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Part V Global and Regional Security Mechanisms, Ch.55 Interpol—The International Criminal Police Organization

Sabine Gless, Helge Elisabeth Zeitler

From: The Oxford Handbook of the International Law of Global Security

Edited By: Robin Geiß, Nils Melzer

From: Oxford Public International Law (http://opil.ouplaw.com). (c) Oxford University Press, 2021. All Rights Reserved.date: 23 June 2021

Subject(s):
International organizations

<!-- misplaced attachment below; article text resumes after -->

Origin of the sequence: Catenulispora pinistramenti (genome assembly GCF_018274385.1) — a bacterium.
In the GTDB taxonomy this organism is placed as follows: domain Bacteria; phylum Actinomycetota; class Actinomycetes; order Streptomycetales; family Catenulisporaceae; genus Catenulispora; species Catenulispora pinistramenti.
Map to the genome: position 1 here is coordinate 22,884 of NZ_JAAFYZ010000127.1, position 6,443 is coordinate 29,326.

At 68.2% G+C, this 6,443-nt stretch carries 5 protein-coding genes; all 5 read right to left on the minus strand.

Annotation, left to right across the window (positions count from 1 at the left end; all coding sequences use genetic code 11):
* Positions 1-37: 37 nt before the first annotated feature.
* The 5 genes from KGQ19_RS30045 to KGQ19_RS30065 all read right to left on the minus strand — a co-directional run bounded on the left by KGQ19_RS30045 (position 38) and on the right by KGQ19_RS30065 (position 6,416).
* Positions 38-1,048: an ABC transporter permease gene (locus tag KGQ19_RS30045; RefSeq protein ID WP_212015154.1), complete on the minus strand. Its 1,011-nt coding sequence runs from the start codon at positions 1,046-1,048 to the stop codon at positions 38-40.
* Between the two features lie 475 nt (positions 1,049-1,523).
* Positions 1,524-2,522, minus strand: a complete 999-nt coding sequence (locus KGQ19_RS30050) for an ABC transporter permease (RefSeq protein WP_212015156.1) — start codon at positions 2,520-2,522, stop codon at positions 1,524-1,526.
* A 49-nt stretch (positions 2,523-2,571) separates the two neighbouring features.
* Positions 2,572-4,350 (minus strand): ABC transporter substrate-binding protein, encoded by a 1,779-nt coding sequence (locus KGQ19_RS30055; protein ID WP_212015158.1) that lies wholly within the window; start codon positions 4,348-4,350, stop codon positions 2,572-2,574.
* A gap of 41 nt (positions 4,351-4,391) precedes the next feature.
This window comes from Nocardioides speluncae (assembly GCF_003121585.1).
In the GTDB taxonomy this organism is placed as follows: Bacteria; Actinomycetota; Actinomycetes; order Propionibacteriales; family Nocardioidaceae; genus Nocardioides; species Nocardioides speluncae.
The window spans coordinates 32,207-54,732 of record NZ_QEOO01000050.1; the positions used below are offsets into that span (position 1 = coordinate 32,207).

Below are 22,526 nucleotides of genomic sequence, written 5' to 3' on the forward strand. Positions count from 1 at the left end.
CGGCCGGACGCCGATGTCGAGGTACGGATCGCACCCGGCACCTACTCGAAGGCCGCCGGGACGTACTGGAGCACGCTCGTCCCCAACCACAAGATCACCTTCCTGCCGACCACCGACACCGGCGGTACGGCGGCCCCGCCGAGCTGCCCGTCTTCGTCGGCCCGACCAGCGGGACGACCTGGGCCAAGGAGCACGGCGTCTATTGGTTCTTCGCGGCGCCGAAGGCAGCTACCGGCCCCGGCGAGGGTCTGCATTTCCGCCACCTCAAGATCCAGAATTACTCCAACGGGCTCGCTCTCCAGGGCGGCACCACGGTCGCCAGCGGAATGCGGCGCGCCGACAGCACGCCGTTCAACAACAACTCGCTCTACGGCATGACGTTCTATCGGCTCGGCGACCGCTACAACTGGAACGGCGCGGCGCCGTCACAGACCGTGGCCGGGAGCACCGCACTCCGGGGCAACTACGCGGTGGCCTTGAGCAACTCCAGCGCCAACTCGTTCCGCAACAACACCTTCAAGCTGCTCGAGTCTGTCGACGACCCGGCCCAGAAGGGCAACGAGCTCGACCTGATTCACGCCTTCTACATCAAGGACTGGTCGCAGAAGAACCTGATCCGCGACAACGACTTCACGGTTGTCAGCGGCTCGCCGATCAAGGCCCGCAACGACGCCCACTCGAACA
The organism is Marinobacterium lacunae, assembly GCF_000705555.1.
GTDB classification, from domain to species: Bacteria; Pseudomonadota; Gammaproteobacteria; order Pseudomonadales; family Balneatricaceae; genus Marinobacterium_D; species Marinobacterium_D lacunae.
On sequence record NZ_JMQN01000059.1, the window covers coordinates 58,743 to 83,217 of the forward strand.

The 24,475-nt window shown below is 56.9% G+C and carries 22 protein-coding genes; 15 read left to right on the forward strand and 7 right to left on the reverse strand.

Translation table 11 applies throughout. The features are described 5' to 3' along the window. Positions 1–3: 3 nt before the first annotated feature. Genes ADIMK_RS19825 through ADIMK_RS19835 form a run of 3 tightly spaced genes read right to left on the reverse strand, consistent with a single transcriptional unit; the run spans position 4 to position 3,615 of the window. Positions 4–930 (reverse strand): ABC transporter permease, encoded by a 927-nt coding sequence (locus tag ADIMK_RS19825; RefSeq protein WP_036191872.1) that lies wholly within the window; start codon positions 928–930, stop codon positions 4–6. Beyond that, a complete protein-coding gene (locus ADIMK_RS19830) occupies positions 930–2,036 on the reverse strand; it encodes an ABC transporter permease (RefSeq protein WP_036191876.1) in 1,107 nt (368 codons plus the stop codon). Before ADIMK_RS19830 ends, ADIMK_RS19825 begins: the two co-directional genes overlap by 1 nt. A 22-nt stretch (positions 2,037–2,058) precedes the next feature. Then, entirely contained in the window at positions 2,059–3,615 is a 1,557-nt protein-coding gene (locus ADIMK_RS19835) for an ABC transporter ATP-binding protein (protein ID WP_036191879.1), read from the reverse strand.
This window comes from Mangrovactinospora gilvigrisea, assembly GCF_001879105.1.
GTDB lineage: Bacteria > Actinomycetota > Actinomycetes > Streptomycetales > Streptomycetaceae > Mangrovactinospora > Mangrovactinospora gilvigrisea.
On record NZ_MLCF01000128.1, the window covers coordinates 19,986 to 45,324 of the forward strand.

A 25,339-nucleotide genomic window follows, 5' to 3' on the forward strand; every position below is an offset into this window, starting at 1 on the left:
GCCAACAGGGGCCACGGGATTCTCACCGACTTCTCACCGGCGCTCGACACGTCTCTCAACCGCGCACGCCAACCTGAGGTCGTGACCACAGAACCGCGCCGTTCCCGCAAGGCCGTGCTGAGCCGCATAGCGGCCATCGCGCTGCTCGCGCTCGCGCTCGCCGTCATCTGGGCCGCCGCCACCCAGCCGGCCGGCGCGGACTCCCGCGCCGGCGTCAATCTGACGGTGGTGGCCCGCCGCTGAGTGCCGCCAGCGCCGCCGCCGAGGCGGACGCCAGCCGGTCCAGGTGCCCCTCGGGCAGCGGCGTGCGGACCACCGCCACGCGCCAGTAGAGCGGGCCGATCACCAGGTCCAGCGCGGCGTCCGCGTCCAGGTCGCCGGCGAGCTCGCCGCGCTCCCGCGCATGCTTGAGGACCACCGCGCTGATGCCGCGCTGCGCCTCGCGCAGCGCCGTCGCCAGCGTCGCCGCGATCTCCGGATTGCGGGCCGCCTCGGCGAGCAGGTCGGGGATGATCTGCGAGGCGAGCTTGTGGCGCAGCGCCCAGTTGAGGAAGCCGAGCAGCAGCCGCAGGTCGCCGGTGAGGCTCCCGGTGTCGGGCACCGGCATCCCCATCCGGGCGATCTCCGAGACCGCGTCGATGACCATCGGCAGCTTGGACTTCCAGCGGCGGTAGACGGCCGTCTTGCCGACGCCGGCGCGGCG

This chapter studies the role of the International Criminal Police Organization, or Interpol, in the global security architecture. The turbulent history of Interpol can be seen in certain geopolitical controversies of the past, most prominently the Nazi takeover during the Second World War and its subsequent loss of significance during the Cold War. It was only after the 9/11 attacks that Interpol’s technical infrastructure and internal organization were overhauled and it was given a broader mandate to actively participate in the fight against terrorism. With an increasingly visible role in the global security architecture, Interpol is now viewed as an important stakeholder, cooperating closely with key players in the United Nations system as well as at regional and national levels, significantly influencing the global approach to fighting terrorism and other serious crimes. The chapter then examines Interpol’s authority to act and the relevant legal framework. It analyses recent developments and contemporary challenges for Interpol, which has risen from an association of police authorities to an international organization, increasingly engaging in activities that influence global security and can infringe on individual liberties and human rights.

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